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Chocolate Smell On EPA Hit List

By Jason Clark
Epoch Times Chicago Staff
Dec 05, 2005

COCOA SCENT BANNED: With the smell of chocolate that the Blommer plant emits, the EPA has cited the chocolate producer with alleged violations of the agency's clean-air act. (Tim Boyle/Getty Images)

High-res image (2480 x 3000 px, 300 dpi)

Mmmmm… the smell of chocolate. Some days the entire River West area is perfumed with this decadent scent, and for decades, the Blommer Chocolate Co. factory has been responsible. Pedestrians have been able to freely enjoy the aroma without worry of extra calories.

But it turns out that the smell might not be completely harmless. Recently, the US Environmental Protection Agency has ordered Blommers to install equipment to reduce the potentially harmful chocolate emissions.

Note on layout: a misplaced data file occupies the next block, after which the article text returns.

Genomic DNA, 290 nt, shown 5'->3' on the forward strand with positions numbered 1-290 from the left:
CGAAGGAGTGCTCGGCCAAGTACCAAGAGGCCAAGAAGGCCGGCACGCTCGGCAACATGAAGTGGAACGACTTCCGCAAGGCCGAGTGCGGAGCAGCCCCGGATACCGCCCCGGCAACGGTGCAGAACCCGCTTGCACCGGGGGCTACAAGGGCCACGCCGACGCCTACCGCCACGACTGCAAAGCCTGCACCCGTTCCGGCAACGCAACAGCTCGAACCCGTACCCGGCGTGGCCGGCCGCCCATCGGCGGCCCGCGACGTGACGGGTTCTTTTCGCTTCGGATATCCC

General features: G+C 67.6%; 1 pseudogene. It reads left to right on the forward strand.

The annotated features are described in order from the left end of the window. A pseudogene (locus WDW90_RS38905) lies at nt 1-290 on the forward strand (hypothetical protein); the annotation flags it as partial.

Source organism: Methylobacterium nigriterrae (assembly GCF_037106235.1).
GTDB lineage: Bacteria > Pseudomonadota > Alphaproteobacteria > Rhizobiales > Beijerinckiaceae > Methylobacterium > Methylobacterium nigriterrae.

"I don't believe it!" says Helen, who looks forward to the free chocolate treat whenever she has lunch in the neighborhood, "We're forced to inhale toxins from industry, cigarettes, car exhaust, and perfume, and the EPA is cracking down on chocolate? That's insane."

It seems that not everyone is pleased with the smell, and that complaint led to EPA action. While the agency and Blommers do not wish to discuss any details, many wonder how chocolate— the smell at least— can have any harmful effects. While some environmentalists note that any large concentration of airborne particles (even cocoa powder) can have a negative effect on health, power plants and other polluting industries seem to be of greater concern.